- Innovations around gas: Pre-confirms could be viewed as a block space structured product. However, countless variations of gas optimization could be structured and, most importantly, coordinated by the relay. For instance, a block builder could sell the future inclusion of a transaction and be part of the relay coordination service to ensure that even if the builder doesn’t stack the block where the future expires / is exercised, the relay ensures that the transaction is included in the block
- Partial block building: With time, builders may start to specialize in building various parts of the block. For instance, CEX / DEX arb builders may only care about optimization at the top of block, while another builder may specialize in packing the rest of the block. A relay could potentially start acting as an aggregation layer across builders to provide more granular auctions within blocks. Similarly, through conversations with Barnabe, it was also highlighted that the relay maybe able to help with PEPC-boost, by the relay not just aggregating partial blocks together, but also cleaning up reverted / transactions that are invalidated by something in the top of block
- Integration to other middleware: Similar to validators, there is a potential role in acting as a trusted party between someone who needs computing / optimization and the party providing it. For instance, as outlined in PBS for AVS, there is a potential need for computing for “Intensive AVSs” and a middleware required to connect the operator running the AVS with a party such as a builder
- Blob management: This product is less clear, but managing and organizing blobs will be important moving forward and likely will require some coordination across blocks and builders. A relay is in a great position to explore this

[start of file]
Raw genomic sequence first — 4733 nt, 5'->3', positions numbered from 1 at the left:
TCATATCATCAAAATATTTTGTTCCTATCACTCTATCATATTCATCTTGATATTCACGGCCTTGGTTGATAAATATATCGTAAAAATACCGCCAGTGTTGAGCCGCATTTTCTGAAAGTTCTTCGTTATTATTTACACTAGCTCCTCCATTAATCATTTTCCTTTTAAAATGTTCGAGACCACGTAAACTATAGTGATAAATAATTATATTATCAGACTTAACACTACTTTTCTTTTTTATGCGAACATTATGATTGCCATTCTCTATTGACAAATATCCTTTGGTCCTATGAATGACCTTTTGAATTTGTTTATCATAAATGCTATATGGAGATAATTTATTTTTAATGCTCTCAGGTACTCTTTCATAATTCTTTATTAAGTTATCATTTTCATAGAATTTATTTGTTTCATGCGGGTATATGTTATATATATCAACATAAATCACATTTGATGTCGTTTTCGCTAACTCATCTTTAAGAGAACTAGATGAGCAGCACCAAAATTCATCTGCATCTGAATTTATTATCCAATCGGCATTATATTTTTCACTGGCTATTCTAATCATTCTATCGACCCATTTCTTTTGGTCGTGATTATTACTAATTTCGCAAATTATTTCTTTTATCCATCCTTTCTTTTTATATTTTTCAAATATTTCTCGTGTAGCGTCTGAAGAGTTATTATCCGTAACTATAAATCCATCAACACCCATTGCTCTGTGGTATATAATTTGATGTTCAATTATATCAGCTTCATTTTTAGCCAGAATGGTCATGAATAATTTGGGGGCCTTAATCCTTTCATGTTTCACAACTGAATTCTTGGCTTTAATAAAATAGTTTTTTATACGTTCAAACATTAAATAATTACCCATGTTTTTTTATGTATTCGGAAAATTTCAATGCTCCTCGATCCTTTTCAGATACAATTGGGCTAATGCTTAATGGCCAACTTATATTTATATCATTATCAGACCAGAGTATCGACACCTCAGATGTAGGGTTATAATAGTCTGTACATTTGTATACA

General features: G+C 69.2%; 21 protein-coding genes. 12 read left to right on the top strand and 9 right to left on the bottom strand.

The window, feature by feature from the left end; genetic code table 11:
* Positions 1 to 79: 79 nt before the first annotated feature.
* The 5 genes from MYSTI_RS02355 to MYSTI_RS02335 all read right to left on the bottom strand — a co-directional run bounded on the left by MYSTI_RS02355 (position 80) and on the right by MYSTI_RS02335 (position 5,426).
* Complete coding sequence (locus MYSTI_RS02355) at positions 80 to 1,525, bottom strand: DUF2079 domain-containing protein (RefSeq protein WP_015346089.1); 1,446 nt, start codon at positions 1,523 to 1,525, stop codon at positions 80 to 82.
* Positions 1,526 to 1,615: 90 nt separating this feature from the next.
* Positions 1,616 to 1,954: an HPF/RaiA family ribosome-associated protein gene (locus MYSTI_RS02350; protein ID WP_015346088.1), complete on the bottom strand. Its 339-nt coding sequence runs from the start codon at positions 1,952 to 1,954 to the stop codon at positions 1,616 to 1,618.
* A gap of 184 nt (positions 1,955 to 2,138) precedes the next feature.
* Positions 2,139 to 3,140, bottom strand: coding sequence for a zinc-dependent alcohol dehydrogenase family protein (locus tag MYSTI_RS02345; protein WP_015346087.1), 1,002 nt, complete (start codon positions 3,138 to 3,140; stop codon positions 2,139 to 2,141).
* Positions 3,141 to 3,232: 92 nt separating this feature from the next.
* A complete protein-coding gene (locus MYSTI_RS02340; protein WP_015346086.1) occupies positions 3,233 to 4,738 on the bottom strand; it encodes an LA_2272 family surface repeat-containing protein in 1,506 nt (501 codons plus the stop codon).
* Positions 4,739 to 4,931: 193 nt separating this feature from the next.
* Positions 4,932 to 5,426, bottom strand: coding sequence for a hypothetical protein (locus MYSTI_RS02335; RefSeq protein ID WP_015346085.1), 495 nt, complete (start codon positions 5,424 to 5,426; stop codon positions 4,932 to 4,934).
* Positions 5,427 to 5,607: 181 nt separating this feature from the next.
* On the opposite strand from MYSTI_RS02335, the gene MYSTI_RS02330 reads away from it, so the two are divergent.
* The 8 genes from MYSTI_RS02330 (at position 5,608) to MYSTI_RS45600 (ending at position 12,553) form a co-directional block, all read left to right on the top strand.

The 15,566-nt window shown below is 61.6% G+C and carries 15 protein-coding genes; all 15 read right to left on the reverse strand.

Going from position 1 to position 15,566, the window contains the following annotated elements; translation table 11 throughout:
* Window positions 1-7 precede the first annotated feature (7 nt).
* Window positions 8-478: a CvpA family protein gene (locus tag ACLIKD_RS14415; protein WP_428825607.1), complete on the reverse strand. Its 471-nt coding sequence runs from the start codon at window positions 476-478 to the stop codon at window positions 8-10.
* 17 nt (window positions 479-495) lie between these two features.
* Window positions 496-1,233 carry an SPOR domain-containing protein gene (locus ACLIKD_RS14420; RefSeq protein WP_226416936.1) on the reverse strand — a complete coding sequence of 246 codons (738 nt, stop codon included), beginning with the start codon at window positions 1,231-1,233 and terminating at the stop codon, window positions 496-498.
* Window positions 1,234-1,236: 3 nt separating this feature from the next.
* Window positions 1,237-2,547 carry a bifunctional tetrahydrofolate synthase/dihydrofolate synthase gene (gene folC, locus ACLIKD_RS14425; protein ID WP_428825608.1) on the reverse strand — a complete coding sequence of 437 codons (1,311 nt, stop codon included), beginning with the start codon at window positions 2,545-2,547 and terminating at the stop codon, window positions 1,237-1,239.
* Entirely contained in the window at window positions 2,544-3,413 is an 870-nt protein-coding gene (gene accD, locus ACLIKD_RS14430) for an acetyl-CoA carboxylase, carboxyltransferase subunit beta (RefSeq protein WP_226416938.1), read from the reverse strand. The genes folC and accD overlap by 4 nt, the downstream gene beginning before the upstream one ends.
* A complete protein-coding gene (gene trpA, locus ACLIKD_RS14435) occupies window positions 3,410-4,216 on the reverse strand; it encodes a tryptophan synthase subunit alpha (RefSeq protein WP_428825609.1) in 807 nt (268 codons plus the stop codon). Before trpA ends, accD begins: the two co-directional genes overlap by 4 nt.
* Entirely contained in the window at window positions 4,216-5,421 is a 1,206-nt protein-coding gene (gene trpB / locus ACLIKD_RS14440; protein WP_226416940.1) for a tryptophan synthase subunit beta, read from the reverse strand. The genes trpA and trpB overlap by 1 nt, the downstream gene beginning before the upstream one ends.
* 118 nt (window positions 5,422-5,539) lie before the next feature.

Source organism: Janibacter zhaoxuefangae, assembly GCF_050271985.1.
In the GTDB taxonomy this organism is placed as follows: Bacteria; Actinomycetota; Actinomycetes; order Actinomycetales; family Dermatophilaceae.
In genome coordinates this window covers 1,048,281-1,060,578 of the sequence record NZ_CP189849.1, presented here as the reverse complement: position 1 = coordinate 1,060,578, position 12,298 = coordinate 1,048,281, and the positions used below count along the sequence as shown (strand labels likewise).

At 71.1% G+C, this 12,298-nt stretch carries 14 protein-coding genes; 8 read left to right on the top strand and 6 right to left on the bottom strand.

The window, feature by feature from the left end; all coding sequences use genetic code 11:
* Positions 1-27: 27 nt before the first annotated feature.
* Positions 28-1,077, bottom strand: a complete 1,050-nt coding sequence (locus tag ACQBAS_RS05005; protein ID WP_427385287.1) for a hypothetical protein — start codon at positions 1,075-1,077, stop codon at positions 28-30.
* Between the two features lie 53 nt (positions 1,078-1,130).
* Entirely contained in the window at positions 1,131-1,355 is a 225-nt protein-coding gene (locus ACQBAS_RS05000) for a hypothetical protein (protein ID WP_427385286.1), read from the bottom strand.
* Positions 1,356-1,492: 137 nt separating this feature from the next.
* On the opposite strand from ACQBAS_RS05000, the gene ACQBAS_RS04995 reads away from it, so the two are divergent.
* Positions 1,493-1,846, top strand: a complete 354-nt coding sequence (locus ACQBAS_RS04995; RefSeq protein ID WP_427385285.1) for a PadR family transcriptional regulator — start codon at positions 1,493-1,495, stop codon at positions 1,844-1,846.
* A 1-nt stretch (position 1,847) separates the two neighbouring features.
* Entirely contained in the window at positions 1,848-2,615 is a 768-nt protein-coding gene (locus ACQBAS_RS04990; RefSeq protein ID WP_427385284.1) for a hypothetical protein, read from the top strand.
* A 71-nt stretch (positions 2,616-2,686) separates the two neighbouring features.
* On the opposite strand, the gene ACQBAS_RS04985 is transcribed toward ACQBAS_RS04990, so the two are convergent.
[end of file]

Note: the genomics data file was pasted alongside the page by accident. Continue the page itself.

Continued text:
Builder-to-validator products: Instead of just coordinating passing payloads, the relay can coordinate other information between the builders and validators.
- Inclusion lists: While we wait for the devs to do something about inclusion lists, relays could implement this feature now. This would allow us to have the feature today, as well as provide a space for innovation to try different implementations to find the most optimal for enshrinement in Ethereum
- MEV burn / smoothening: Relays could test various ideas around MEV burn. One implementation could be to instead of burning the ETH, the relay keeps the “burnt” ETH as a fee. This might be harder to get buy-in from builders / validators and could be gamed, but it still warrants exploration. A relay could also potentially create a network using smoothening commitments to guarantee something about inclusion or ordering of transactions. Again, instead of the smoothening commitment payment going to the Ethereum network, it would go to relays
We know these ideas are not a silver bullet, and other issues may evolve if a relay starts to build these products. Some open questions worth considering:
- Does enshrined PBS remove the need for innovation by a relay
- As activity moves to an L2, how will this affect the importance of the relay / feasibility of these products
- If L2s implement PBS in one form or another, does the relay play a similar critical role and could relays at the L1 support relays at the L2? Do we need a “Super Relay”
We hope this inspires a different lens to the dire situation we currently are in for the sustainability of the relay market. With all this said, we are already engaging with and keen to meet teams researching and building products that could benefit from the coordination superpower the relay currently holds.
 Some commentary / references to this include but are not limited to: https://x.com/mcutler/status/1650523821957578752?s=46&t=ruG_HMQUodILQdpYNrhO9g, https://x.com/blocknative/status/1706685103286485364?s=46&t=ruG_HMQUodILQdpYNrhO9g, https://www.youtube.com/watch?v=OsgjL17rvwA, and Unbundling PBS: Towards protocol-enforced proposer commitments (PEPC)
 Situations like this might be avoided if full-time teams could focus on testing and working through upgrades with MEV-boost in mind, Ethereum All Core Developers Call #143 Writeup | Galaxy
 Idea originally created out of a conversation one of the reviewers had with Alex Stokes